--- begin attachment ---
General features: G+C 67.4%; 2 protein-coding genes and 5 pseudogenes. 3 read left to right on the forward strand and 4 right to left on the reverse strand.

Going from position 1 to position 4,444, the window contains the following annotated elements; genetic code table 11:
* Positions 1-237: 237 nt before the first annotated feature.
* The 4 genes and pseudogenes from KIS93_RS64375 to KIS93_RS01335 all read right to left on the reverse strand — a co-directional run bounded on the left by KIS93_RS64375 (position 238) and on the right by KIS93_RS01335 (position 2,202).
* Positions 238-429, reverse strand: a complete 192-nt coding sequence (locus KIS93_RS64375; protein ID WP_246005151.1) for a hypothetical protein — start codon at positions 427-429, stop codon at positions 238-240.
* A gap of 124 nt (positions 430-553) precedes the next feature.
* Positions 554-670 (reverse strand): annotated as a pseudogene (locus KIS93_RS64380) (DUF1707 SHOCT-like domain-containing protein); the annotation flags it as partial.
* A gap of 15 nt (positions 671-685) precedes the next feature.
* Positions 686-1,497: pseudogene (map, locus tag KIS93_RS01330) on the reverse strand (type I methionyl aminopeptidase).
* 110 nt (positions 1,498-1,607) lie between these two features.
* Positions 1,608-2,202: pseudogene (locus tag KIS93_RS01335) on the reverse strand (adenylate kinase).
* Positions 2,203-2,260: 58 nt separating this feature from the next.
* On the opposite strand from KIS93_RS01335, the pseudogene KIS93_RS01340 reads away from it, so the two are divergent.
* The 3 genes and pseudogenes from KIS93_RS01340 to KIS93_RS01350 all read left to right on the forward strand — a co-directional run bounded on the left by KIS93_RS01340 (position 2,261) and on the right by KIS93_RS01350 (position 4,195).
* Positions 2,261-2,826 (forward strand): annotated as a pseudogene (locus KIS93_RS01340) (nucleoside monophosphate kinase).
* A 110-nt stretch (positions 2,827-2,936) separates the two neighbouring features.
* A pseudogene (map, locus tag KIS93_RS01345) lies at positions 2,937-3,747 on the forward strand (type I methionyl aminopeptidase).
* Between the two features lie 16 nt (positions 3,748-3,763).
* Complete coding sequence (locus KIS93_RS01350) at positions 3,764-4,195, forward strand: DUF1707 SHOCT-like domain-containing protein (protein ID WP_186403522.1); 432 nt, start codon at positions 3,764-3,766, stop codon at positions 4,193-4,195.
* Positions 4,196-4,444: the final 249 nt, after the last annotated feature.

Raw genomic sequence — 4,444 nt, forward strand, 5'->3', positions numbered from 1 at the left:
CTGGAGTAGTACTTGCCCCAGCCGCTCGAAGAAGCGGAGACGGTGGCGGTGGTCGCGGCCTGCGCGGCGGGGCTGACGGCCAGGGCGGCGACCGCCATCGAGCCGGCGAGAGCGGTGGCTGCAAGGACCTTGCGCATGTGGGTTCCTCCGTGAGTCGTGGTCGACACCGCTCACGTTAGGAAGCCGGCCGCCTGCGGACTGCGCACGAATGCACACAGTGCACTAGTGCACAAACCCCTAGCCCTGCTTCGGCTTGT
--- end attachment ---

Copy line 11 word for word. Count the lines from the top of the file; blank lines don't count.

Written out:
* Positions 1,608-2,202: pseudogene (locus tag KIS93_RS01335) on the reverse strand (adenylate kinase).